Another cocktail honouring the family is the 1850 (£7.50), named for the year in which Robert died and Robert Louis was born. It’s made using Bombay Sapphire gin, lemoncello, fresh lime juice, basil and a twist of pepper. The savoury element from the basil and the pepper really appealed to me, while the fresh lime juice stopped the lemoncello from becoming too cloying and provided balance.
As well as creating cocktails, the drinks team has also put its own mark on some of the classics. Its Margarita (£9) features Don Julio Blanco tequila, Cointreau, fresh lime and a homemade rosemary syrup, with rosemary and lime salt around the rim.
Again, the savoury taste of the rosemary really lifted the cocktail for me, while I also enjoyed the warming orange note from the Cointreau. Whisper it, but I often find Margaritas fairly bland, so this was an interesting departure.
Visually, the most impressive cocktail was the Orange and Vanilla Brûlée (£7.50), made with Courvoisier VS cognac, Errázuriz Late Harvest Sauvignon Blanc dessert wine, vanilla syrup and cream. Regular readers of Wine to Dine – the food and wine matching column in the main printed Scottish Field magazine – will know I love this wine, so it was fascinating to see it used in a cocktail.
It looked like a crème brûlée, smelt like a crème brûlée and – aye, you guessed it – tasted like a crème brûlée, with the acidity of the Sauvignon Blanc helping to cut through the cream. A great alternative to a dessert.
Tone as well as pairings
The other consideration for Nowrat and his team when putting together the drinks menu was the food that’s served in the Lantern Room, which includes a “prix fixe” menu – that features all the compressions, crumbs, emulsions, tuilles and veloutes you could ever want – and some great-looking and great-tasting sharing platters on the day and evening menus.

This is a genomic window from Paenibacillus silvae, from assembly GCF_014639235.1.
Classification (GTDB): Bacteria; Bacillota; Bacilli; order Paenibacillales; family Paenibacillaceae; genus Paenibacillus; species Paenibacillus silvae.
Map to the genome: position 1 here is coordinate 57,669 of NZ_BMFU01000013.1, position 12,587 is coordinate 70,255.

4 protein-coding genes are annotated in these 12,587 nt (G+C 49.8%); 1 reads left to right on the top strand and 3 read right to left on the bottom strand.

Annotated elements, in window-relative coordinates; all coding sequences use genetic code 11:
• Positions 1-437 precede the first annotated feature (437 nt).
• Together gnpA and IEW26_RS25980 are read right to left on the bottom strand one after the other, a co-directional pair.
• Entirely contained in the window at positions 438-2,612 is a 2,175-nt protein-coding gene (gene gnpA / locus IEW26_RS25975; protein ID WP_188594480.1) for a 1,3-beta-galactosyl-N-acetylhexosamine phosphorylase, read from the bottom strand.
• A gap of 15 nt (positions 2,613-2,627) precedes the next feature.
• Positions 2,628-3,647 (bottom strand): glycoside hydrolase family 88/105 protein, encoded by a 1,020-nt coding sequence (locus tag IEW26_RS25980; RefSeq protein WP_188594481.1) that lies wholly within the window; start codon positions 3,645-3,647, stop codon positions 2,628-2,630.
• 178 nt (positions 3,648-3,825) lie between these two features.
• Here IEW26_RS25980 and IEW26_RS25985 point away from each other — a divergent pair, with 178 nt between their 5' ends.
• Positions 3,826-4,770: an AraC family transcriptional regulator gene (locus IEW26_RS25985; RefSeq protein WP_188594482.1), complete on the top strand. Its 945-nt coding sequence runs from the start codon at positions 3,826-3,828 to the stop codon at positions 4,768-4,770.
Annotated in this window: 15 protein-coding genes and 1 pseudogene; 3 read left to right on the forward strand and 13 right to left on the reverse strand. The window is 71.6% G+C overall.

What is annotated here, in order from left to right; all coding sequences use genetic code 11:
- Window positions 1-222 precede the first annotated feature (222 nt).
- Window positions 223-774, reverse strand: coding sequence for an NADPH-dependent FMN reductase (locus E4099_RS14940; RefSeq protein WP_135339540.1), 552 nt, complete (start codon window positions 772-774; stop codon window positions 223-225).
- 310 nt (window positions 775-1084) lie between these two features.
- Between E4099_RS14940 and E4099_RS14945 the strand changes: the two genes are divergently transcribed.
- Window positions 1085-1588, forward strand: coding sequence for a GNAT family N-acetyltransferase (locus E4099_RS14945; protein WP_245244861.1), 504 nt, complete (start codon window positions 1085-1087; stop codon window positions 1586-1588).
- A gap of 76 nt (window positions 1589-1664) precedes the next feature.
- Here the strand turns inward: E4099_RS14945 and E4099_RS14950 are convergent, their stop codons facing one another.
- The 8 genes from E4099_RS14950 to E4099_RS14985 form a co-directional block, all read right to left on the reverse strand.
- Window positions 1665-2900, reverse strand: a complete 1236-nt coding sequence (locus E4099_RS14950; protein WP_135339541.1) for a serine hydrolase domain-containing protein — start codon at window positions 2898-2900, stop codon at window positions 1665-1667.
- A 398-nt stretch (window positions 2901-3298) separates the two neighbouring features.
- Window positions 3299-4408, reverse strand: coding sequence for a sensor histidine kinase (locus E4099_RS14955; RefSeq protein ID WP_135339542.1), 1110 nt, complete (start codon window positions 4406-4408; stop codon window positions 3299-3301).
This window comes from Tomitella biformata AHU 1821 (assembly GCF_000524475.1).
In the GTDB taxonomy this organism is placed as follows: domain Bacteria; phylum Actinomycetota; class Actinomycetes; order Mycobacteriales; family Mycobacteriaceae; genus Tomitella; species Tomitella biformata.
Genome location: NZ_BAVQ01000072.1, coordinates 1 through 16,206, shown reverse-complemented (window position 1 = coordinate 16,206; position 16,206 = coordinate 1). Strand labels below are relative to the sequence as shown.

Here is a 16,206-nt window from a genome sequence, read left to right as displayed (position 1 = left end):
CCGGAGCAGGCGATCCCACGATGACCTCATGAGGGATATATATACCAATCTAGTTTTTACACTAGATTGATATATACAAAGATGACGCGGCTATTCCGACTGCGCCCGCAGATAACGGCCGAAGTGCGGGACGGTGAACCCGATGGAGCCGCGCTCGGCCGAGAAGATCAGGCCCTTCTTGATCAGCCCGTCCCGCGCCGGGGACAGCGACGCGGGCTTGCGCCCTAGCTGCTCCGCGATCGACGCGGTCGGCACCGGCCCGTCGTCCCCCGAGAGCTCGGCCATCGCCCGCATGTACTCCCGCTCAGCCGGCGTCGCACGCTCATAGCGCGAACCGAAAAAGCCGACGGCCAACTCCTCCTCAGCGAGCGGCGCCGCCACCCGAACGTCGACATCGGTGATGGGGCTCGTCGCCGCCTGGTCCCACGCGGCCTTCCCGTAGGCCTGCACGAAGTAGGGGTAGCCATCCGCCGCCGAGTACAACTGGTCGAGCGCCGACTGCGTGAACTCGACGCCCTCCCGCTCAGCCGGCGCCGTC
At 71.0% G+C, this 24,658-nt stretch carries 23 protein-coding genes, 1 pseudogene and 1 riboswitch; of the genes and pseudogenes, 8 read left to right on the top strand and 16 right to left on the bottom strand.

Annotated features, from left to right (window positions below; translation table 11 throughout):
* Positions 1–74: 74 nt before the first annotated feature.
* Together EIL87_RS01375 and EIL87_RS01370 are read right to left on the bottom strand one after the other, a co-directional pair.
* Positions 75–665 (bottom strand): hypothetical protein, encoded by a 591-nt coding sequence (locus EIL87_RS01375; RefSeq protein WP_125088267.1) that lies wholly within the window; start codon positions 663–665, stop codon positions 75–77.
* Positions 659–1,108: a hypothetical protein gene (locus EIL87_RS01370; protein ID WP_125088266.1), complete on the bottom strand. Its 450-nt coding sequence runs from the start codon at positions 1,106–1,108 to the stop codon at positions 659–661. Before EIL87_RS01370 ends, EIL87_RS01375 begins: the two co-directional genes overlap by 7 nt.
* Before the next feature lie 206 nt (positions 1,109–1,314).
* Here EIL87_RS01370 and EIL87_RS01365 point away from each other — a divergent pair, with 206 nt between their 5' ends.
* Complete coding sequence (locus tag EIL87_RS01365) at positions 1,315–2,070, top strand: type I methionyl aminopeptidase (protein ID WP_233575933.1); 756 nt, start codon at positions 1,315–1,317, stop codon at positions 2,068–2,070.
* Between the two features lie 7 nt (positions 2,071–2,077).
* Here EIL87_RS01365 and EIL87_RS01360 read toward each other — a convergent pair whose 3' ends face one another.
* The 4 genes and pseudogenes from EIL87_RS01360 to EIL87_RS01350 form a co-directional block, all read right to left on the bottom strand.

“You’ve got to look a little bit beyond pairing,” he says. “We’ve got wines on the menu that we can pair with any of the dishes.
“You also have to think of the tone of the place. If I put a great cocktail list in, but we served pizza and carbonara and steak pie then they wouldn’t work together.
“There’s a lot of ‘social eating’ involved – so sharing platters and small bites – and then an intentionally-broad main menu. In terms of drinks leading into food, I think there’s a synergy, it all works together.
“The tone of the drinks list matches the tone of the food menu. For the dishes we’ve got, that’s what the people who come for these dishes want to drink – they drink interesting cocktails, they don’t come in here and have four pints of lager.”
A word on whisky
One area in which hotels – whether they’re big chains or small family-run establishments – have no excuse for not promoting Scottish drinks is whisky. But, with more than 100 distilleries and thousands of bottlings, where do you start when you’re building a whisky list?
“When I took over at the Caley Bar, we had 120 whiskies, which was too many,” remembers Nowrat. “Here, we sat down and identified – both commercially and product-wise – a small range of 20 whiskies that worked.
“We touch on everything you’d want in a whisky and it’s so much better for the team to be able to explain to customers, because we lay them out by region, so we can walk a short distance along that top shelf and talk someone through all the whiskies we serve, which regions they come from and why you’d want a whisky from that region.
“Scotch whisky doesn’t have to be complicated – it just has to be right. It has to be small, select and comprehensive and I think in 20 bottles we’ve got that.
“We may increase it, but where we sit now, we have some great whiskies. For example, we’ve made some small tweaks – instead of having the standard 10-year-old Ardbeg, we’ve got the Ardbeg Uigeadail.”